The parks of Zululand

Posted on Aug 26, 2015

The parks of Zululand

Zululand covers a major part of Kwazulu-Natal and is the closest you get to real Africa in South Africa. The region is dominated by one tribal group, the Zulu, and it is here that you still see many traditional villages with roundel huts and where you need to take great care in driving, as even on the highways you will find cows, goats and people walking. But we did not come to Zululand for the culture or traditions, but we came here to visit some of the great parks that are home to Zululand.

After we left Nambiti we first had a farm stay booked in Vryheid; an area where the Dutch farmers settled years ago and where you still find villages with names like Amsterdam, Ermelo or Utrecht. We enjoyed the farm life, cuddled with all the animals and drank fresh milk. From Vryheid we drove via Ulundi to the Southern entry gate of the Hluhluwe-Imfolozi park. Ulundi is the capital of Zululand and we enjoyed the views of the traditional villages en-route to the park. The South gate is not used very much and we know understand why, as the route to the park is not that good and signs are missing. But after taking a few wrong turns we managed to find the gate and enter the park. Hluhluwe-Imfolozi is the oldest and among the best parks in South Africa. Hluhluwe-Imfolozi is well known for its efforts in conserving the white and black rhino population. We had originally planned to stay a few nights in the park, but unfortunately all the suitable accommodation was fully booked, so we only had a few hours to visit the park as we crossed the Imfolozi from South to North. The landscape was amazing, dense bush, open savanna’s and large hills and valley’s where you can spot animals far away and hardly another car in sight. We did see buffalo, elephant, rhino and lions without much difficulty and several other species of plains game. When we left the park we concluded that we must return one day to this park.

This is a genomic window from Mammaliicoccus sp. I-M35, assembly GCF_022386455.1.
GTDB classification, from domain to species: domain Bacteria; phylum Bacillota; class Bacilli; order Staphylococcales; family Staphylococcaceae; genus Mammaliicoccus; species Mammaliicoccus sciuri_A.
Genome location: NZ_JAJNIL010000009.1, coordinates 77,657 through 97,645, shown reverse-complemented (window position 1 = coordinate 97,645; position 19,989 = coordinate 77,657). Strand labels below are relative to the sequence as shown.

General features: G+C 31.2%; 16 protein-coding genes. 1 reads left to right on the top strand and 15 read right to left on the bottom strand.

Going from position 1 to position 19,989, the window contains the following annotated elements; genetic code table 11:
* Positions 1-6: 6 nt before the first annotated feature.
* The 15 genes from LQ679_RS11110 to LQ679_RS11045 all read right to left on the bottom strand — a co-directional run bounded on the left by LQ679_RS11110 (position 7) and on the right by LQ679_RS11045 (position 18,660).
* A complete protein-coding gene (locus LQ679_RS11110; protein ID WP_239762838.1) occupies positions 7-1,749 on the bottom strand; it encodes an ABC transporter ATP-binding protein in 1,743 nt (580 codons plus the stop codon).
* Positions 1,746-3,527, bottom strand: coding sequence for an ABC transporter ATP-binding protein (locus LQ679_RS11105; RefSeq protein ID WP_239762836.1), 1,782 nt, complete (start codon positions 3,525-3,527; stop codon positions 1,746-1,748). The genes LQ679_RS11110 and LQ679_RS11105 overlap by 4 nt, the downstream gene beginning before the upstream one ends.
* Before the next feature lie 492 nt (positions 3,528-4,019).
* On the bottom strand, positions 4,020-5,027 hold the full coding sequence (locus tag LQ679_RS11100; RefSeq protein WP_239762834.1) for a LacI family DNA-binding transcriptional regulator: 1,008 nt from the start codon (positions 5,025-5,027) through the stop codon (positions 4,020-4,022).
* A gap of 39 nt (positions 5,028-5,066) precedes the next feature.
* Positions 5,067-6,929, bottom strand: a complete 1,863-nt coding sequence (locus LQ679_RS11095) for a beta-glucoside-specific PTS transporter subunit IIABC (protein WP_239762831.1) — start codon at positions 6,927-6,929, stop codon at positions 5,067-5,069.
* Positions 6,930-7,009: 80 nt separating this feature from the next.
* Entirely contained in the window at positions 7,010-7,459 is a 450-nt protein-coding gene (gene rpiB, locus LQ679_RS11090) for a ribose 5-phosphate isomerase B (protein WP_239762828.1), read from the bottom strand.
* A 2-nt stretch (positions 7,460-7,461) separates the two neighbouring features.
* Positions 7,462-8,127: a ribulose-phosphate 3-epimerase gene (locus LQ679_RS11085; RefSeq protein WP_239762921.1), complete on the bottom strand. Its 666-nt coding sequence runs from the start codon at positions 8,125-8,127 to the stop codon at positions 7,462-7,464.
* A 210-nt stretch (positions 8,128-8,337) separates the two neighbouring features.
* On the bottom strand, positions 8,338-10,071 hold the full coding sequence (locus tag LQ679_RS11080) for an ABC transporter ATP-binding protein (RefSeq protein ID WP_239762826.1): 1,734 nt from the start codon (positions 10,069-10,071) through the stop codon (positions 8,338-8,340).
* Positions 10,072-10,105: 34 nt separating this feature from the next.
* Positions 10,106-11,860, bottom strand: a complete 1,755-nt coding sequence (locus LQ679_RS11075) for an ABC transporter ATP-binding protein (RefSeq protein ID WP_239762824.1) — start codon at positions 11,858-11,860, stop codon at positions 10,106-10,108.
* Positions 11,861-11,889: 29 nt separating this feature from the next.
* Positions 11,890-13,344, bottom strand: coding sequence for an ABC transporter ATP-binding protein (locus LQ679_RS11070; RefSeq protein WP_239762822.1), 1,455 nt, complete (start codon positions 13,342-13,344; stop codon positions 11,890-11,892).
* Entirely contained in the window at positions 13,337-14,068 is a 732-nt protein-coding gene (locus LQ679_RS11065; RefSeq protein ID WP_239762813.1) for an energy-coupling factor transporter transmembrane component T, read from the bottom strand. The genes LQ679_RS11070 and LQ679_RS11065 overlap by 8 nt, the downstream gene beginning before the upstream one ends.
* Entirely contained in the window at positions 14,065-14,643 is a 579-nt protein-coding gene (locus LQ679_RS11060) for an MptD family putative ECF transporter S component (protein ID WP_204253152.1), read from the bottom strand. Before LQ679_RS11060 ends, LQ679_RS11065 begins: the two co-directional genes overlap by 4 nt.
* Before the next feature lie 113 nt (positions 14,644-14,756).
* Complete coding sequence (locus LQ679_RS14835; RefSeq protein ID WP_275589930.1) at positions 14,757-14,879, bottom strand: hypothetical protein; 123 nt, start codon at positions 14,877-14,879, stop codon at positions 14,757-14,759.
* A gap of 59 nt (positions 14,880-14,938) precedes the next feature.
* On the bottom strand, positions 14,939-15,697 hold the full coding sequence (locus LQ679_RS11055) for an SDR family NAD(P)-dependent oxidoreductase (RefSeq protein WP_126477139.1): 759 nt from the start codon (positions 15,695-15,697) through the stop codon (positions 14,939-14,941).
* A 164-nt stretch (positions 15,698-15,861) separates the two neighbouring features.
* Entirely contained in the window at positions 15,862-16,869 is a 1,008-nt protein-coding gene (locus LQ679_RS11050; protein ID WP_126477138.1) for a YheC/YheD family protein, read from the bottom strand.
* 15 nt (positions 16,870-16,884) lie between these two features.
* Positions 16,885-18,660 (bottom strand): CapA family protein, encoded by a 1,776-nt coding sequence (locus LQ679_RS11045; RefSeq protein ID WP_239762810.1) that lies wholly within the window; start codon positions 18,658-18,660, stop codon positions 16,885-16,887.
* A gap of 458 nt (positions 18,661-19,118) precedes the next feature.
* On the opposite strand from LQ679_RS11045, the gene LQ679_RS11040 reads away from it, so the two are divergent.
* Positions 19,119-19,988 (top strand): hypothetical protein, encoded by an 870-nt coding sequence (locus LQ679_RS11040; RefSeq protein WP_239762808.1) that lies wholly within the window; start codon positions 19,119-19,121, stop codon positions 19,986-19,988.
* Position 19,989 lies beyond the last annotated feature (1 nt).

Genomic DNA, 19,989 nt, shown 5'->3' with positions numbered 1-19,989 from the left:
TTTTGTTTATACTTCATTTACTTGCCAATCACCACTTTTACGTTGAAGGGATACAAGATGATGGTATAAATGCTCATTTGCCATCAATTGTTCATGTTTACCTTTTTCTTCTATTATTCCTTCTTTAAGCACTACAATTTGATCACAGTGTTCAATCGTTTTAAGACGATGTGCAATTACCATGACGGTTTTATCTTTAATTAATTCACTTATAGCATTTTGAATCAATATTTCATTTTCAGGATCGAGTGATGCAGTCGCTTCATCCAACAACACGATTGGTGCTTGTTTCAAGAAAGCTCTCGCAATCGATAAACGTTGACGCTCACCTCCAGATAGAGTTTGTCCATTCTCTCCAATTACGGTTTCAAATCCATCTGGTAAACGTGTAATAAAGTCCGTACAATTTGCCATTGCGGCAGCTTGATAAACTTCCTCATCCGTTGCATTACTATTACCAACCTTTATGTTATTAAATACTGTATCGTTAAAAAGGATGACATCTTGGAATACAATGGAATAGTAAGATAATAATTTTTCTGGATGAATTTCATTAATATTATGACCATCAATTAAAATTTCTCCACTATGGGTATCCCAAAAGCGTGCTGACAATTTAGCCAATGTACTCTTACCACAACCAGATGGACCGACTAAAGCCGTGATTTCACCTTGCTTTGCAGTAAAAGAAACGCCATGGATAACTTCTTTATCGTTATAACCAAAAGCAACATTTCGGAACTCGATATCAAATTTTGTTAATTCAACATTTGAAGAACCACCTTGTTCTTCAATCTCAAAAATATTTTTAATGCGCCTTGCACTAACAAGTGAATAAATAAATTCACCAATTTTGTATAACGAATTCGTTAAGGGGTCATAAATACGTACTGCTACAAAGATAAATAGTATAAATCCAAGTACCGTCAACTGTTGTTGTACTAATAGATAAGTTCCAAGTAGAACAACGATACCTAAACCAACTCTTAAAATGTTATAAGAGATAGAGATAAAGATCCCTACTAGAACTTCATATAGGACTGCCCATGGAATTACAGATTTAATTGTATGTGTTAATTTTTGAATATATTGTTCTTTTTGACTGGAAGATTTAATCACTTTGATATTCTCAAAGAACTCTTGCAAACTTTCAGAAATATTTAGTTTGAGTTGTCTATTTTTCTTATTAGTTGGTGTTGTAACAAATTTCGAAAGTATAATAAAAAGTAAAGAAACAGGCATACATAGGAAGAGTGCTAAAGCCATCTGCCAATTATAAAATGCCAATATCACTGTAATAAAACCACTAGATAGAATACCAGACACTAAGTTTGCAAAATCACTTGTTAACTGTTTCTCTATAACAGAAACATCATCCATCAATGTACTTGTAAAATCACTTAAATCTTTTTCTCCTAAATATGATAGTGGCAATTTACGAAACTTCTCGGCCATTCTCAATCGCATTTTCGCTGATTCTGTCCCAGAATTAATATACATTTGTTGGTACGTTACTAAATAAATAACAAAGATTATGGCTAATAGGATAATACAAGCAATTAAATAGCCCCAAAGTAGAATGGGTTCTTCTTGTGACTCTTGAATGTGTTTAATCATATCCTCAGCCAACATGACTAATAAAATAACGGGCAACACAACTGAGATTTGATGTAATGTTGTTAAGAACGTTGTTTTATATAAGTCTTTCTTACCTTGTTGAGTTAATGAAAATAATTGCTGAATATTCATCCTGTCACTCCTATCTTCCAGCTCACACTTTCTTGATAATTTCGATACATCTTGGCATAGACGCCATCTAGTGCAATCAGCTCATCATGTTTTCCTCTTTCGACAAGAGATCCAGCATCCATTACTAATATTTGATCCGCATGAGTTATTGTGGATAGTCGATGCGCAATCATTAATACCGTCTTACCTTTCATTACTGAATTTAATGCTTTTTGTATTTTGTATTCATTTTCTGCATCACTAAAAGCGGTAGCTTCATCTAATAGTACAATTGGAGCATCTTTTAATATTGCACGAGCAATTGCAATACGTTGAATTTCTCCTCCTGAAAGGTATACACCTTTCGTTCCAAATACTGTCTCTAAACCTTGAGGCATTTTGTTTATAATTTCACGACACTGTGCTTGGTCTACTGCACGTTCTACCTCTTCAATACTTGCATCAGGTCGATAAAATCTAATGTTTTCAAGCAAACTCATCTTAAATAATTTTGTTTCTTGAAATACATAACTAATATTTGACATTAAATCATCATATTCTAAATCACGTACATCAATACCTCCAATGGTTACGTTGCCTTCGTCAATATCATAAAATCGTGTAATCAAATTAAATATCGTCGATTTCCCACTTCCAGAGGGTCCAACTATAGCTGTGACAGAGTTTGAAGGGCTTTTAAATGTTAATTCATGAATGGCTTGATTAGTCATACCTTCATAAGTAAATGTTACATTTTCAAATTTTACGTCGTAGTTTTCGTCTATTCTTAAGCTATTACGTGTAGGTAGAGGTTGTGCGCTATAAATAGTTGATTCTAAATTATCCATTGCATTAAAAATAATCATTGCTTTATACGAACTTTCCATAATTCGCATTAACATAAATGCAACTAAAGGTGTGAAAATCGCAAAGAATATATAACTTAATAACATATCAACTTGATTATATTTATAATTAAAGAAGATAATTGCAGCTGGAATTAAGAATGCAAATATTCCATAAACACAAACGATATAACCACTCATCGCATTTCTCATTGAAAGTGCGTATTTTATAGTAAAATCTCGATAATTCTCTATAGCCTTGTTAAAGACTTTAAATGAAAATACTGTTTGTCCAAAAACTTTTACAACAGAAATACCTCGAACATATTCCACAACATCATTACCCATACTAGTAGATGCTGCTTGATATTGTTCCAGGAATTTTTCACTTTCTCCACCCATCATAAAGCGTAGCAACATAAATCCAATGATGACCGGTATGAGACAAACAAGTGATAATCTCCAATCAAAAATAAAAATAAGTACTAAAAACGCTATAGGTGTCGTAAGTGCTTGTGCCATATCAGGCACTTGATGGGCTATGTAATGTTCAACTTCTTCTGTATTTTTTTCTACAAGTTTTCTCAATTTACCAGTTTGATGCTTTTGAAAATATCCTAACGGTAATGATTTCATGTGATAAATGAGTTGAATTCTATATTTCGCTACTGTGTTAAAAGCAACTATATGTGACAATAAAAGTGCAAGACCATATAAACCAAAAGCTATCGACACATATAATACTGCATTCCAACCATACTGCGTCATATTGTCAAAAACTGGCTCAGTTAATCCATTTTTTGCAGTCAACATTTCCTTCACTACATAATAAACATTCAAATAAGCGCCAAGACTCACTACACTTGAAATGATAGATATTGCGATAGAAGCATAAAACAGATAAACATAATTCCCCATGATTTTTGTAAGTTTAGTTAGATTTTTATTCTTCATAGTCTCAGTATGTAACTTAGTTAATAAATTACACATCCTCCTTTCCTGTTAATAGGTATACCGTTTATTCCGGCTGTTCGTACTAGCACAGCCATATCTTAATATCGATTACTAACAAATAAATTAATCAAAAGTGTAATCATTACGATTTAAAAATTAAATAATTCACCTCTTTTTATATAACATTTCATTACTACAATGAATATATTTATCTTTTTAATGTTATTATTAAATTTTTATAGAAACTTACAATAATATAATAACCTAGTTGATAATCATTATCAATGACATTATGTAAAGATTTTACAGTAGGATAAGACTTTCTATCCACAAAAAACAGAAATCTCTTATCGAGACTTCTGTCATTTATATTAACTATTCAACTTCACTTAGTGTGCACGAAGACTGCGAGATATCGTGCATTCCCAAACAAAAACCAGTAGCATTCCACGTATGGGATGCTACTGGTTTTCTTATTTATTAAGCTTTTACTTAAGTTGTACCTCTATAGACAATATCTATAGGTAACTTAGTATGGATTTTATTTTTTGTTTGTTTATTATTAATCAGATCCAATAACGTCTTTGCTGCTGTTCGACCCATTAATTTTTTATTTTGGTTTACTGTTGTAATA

From Imfolozi we con tuned further to the coast as we had booked 6 nights in a small but cosy wooden cottage in st. Lucia. This small tourist settlement is the gateway to the iSimangaliso wetland park that now covers a large coastal area including lake st Lucia, Mkuze and Thembe park. The best thing of this park is that you can combine wildlife viewing with trips to the beach. It is winter here in South Africa, but the temperature on the beach and in the water is as good as our European summers, so we did enjoy the beach. According to the tourist brochures, st. Lucia is home to some 500 residents, 800 hippo’s and 1500 crocodiles. The best way to see the latter two is by doing a boat trip on the lake. We did not find them all, but we saw a couple of crocodiles and several large groups of hippo. Also birdlife is very prolific here due to the wetland system. In st Lucia we also picked-up our grandparents, who will join us for the next three weeks as we slowly make our way back to Kruger.

The third park we visited was Ithala. This is a slightly smaller park, but with a great mountainous landscape and off the main routes, so not as much frequented as the other parks. We had booked the private lodge in the Ntzondse camp and the lodge was much bigger than we had expected and had superb views over the reserve from our private patio with swimming pool. It was difficult to leave the lodge and go on a game drive as we had such a good time in the lodge. Giraffes are plentiful in Ithala and they have become the official logo of the park. We did not find the elusive elephants of Ithala as they were hiding in the far north of the reserve, but we had several good rhino sightings and lots of wilde beasts, zebra’s and other game. But what we will remember most is the landscape with rolling hills and mountains.

From here we will drive to Swaziland for a totally different experience.